Riding the Wave: World Trade and Factor-Based Models of Democratization


  • John S. Ahlquist is Assistant Professor and Lyons Family Faculty Scholar, Department of Political Science, University of Wisconsin, Madison, and Political Economy Research Associate, United States Studies Centre, University of Sydney; University of Wisconsin, Madison, 201C North Hall, 1050 Bascom Mall, Madison, WI 53706 (jahlquist@wisc.edu). Erik Wibbels is Associate Professor of Political Science, Duke University, 326 Perkins Library, Durham, NC 27708 (e.wibbels@duke.edu).

  • Earlier versions of this article were presented at the 2009 and 2010 APSA meetings, the 2010 IPES meetings, and colloquia at UC Irvine, Florida State, and the University of Wisconsin. We thank Bill Berry, Pablo Beramendi, Barbara Geddes, Bernie Groffman, and Chris Reenock for their insightful comments. We also thank Barry Eichengreen, David LeBlang, Antoni Estevadeordal, Brian Frantz, and Alan Taylor for generously sharing their data. The data and replication archive is available at http://dvn.iq.harvard.edu/dvn/dv/ahlquist.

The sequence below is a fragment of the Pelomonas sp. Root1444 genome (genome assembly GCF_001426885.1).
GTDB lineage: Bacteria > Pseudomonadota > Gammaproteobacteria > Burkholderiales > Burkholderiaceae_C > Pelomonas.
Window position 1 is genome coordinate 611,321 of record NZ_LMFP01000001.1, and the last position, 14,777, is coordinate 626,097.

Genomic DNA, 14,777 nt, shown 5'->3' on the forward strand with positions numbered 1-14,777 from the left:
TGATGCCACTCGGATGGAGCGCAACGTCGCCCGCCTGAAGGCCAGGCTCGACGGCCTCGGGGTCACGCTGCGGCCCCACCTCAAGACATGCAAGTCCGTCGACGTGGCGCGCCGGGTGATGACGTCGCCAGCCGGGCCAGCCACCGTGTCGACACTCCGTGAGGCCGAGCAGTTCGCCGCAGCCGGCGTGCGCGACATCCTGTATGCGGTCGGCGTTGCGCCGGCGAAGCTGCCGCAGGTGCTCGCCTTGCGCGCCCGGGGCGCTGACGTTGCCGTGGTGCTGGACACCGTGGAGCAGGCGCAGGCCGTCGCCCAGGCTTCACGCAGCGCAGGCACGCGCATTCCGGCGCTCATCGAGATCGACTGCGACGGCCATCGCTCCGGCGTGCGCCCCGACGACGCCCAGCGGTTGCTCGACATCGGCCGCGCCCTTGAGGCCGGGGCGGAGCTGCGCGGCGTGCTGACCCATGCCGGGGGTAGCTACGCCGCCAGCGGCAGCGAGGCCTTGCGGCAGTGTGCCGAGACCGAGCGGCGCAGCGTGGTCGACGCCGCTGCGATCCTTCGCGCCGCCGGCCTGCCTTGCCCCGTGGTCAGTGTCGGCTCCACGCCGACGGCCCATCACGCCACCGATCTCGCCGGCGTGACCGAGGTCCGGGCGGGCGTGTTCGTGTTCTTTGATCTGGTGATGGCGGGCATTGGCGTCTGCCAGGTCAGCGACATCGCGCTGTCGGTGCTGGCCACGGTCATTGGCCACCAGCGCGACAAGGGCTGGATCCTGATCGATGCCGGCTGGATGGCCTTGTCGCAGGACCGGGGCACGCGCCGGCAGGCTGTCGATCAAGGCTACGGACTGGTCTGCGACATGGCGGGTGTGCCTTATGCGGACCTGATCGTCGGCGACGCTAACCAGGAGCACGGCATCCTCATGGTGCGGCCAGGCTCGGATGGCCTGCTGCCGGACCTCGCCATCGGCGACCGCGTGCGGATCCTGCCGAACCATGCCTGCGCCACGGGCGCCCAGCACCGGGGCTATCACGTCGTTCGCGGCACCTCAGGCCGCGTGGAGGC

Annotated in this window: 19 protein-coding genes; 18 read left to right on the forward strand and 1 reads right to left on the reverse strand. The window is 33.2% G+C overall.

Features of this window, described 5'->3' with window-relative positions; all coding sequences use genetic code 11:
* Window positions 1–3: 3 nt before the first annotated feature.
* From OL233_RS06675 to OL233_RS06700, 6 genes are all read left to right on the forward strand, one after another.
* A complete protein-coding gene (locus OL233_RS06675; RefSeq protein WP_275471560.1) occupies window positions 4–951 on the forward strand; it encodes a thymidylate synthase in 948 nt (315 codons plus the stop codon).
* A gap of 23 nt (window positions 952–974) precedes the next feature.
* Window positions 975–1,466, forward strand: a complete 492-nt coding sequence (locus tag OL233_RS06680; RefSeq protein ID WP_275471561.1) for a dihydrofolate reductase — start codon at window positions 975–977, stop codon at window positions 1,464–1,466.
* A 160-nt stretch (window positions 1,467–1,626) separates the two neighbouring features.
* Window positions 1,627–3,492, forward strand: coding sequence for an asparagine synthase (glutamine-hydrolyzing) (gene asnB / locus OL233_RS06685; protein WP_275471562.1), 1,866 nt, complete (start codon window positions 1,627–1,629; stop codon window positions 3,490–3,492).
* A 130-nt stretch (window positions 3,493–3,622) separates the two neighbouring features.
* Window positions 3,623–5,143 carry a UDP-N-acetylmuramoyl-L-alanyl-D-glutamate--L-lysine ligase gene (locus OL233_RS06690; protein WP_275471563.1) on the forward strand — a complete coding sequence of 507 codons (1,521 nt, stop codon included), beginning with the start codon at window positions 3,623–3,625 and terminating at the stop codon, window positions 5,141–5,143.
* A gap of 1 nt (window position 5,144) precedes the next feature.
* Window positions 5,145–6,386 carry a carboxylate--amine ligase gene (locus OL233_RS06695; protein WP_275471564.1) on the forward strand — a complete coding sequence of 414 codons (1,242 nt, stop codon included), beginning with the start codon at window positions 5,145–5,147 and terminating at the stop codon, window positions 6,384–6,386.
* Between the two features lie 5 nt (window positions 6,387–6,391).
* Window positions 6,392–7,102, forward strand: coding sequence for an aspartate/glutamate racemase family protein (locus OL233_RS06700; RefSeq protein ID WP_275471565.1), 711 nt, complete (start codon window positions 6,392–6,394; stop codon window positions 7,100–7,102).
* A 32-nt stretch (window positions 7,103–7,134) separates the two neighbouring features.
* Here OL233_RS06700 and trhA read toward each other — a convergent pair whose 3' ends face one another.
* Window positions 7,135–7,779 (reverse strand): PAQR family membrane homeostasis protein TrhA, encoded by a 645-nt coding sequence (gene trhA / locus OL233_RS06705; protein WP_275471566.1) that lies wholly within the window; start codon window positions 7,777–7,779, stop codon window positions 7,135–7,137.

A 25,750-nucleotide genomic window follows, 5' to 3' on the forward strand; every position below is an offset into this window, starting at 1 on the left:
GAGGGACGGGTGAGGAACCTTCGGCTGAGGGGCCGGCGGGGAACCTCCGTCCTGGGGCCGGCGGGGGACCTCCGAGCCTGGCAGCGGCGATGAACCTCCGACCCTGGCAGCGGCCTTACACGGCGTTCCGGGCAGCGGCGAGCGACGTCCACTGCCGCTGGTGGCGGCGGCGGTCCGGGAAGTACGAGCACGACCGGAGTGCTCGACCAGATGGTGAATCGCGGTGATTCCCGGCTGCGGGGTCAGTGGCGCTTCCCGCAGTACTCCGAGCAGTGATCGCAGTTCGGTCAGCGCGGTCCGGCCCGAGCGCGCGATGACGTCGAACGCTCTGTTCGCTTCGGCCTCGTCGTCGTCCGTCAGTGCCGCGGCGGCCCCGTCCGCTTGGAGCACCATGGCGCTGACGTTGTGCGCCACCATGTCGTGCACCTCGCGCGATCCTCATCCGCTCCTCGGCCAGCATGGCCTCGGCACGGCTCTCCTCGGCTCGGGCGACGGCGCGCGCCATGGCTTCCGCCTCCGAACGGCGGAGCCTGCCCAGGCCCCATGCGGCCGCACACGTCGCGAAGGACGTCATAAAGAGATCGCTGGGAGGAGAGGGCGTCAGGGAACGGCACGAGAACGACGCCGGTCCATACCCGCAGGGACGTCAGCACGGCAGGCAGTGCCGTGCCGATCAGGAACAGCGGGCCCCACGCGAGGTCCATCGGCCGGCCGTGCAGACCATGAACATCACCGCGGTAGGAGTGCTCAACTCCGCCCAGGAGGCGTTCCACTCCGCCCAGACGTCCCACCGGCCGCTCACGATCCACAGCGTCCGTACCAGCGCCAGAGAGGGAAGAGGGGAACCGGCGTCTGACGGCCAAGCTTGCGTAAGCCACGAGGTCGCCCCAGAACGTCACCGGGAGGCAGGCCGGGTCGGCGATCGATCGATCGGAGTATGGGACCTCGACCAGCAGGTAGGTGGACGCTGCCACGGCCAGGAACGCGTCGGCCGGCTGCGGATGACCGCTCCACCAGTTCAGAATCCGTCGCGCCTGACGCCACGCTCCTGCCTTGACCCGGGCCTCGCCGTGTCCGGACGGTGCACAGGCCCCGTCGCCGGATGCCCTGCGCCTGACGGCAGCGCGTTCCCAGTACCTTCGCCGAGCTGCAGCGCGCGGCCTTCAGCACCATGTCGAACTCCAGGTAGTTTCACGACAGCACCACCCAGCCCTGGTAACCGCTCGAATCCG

Studies of “waves” of regime change, in which large numbers of countries experience similar political transitions at roughly similar periods of time, though once popular, have fallen from favor. Replacing the “third wave” arguments are several competing models relating domestic social structure—specifically, the distribution of income and factor ownership—to regime type. If any of these distributive models of regime type is correct, then global trade has an important explanatory role to play. Under factor-based models, changes in the world trading system will have systematic effects on regime dynamics. Trade openness determines labor's factor income and ultimately its political power. As world trade expands and contracts, countries with similar labor endowments should experience similar regime pressures at the same time. We propose a novel empirical specification that addresses the endogeneity and data-quality problems plaguing previous efforts to examine these arguments. We investigate the conditional impact of the global trading system on democratic transitions across 130 years and all of the states in the international system. Our findings cast doubt on the utility of factor-based models of democratization, despite their importance in fueling renewed interest in the topic.